Do you avoid reading paranormal while you are writing it to keep your world-building focused, or is it not an issue?
I did when working on Thorns and Fangs, aside from re-reading Dracula and Carmilla to put me in the vampire mood–and I think this was a mistake. Not only did I miss out on some amazing reads, but seeing what other people are doing in the genre since I published has given me increased drive and enthusiasm that I wished I’d had earlier! Rather than feeling discouraged, I am impressed and challenged to make my stories even better.
I know that a lot of authors fear accidentally plagiarising others, but spotting similarities between my work and other writers that happened completely unwittingly has made me think it is better to be aware of possible similarities so that you can concentrate on giving them your own unique spin rather than remaining ignorant and potentially being blindsided by them.
I made the conscious decision while working on Deep Magic to seek out other merman stories and I am really glad I did. Reading Arielle Pierce’s In the Lonely Sea and The Song of the Sea in particular really brought the Welsh Coast’s intertidal peculiarities home to me in a way that no amount of wikipedia articles and pinterest boards could. Deep Magic is a much better story for it!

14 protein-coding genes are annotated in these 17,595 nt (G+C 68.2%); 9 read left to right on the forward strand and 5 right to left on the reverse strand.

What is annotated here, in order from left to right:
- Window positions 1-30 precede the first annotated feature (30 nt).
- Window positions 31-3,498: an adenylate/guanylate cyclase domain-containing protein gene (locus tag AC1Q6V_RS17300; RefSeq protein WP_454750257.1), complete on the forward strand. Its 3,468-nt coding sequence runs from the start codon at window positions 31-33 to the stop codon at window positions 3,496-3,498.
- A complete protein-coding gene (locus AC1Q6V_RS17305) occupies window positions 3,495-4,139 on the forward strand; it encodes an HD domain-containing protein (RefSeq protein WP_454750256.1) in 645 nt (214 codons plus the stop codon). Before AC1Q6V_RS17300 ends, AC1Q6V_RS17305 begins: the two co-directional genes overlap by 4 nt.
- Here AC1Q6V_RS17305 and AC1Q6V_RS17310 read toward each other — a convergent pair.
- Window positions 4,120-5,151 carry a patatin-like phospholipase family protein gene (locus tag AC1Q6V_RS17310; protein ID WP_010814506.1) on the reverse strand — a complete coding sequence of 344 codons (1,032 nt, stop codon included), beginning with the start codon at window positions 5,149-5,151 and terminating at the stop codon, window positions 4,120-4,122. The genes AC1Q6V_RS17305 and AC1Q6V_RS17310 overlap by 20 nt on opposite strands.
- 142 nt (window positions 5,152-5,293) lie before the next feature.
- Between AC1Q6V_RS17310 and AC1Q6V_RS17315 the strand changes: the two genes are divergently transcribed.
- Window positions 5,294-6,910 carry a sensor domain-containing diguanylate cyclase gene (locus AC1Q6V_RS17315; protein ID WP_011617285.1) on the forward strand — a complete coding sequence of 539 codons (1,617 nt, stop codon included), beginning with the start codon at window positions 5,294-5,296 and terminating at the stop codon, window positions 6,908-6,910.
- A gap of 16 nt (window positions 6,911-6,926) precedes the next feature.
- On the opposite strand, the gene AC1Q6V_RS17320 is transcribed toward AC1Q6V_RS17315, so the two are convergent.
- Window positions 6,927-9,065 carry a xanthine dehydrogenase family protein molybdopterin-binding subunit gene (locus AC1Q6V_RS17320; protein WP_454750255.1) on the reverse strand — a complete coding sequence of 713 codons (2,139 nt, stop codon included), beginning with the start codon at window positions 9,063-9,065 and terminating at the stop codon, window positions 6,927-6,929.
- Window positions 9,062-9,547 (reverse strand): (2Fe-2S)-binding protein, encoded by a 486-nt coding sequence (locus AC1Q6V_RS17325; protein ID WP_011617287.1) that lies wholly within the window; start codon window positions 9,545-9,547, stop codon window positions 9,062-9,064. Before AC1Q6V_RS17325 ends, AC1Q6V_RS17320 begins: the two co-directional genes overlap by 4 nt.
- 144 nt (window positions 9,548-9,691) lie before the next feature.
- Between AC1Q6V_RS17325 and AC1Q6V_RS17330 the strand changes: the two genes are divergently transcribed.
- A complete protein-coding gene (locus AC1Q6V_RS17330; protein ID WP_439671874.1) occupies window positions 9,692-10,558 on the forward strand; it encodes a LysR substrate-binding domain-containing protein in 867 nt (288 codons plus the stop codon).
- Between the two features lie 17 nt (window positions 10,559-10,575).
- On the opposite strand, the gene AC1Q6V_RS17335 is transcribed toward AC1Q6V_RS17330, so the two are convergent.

What was the first book you read that left you wishing the magic or world in it was real?
I feel like I talk about The Changeover by Margaret Mahy a lot, but the first time I picked it up, I felt like it was written for me. It’s a YA coming of age story that combines rite of passage with saving a younger brother from an awful vampire-like monster. Laura, with her wooly hair and chaotic family was instantly relatable, and I loved the way she took in witches and magic with perfect composure. Sorry, with his decision to work for the Department of Conversation, also struck a chord (one that echoes in Morgen Curse — my mother and stepfather both worked for DOC ). Most importantly, they were New Zealanders, and at that point, attending my second international school in Singapore, the only kiwi in my class, that meant a lot.